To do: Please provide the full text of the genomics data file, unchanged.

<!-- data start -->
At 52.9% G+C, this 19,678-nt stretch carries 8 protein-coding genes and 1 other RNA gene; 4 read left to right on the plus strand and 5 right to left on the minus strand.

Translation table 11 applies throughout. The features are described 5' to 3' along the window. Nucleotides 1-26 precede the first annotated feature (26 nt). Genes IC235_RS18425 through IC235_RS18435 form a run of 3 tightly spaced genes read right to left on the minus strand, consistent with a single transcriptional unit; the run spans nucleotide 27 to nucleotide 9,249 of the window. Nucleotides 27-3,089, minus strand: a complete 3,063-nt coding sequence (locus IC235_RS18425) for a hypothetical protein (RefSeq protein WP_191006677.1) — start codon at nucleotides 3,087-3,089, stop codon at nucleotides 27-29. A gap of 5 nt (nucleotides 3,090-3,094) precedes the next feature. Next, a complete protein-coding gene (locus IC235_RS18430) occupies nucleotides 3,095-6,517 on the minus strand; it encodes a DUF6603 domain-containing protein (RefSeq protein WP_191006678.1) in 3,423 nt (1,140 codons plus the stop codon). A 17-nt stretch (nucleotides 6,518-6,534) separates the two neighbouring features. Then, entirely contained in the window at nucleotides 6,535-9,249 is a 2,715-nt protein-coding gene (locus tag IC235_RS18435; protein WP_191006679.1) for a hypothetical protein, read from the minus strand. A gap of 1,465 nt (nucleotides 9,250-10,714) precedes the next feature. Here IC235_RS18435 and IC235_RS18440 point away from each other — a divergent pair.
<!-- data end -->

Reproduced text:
At 52.9% G+C, this 19,678-nt stretch carries 8 protein-coding genes and 1 other RNA gene; 4 read left to right on the plus strand and 5 right to left on the minus strand.

Translation table 11 applies throughout. The features are described 5' to 3' along the window. Nucleotides 1-26 precede the first annotated feature (26 nt). Genes IC235_RS18425 through IC235_RS18435 form a run of 3 tightly spaced genes read right to left on the minus strand, consistent with a single transcriptional unit; the run spans nucleotide 27 to nucleotide 9,249 of the window. Nucleotides 27-3,089, minus strand: a complete 3,063-nt coding sequence (locus IC235_RS18425) for a hypothetical protein (RefSeq protein WP_191006677.1) — start codon at nucleotides 3,087-3,089, stop codon at nucleotides 27-29. A gap of 5 nt (nucleotides 3,090-3,094) precedes the next feature. Next, a complete protein-coding gene (locus IC235_RS18430) occupies nucleotides 3,095-6,517 on the minus strand; it encodes a DUF6603 domain-containing protein (RefSeq protein WP_191006678.1) in 3,423 nt (1,140 codons plus the stop codon). A 17-nt stretch (nucleotides 6,518-6,534) separates the two neighbouring features. Then, entirely contained in the window at nucleotides 6,535-9,249 is a 2,715-nt protein-coding gene (locus tag IC235_RS18435; protein WP_191006679.1) for a hypothetical protein, read from the minus strand. A gap of 1,465 nt (nucleotides 9,250-10,714) precedes the next feature. Here IC235_RS18435 and IC235_RS18440 point away from each other — a divergent pair.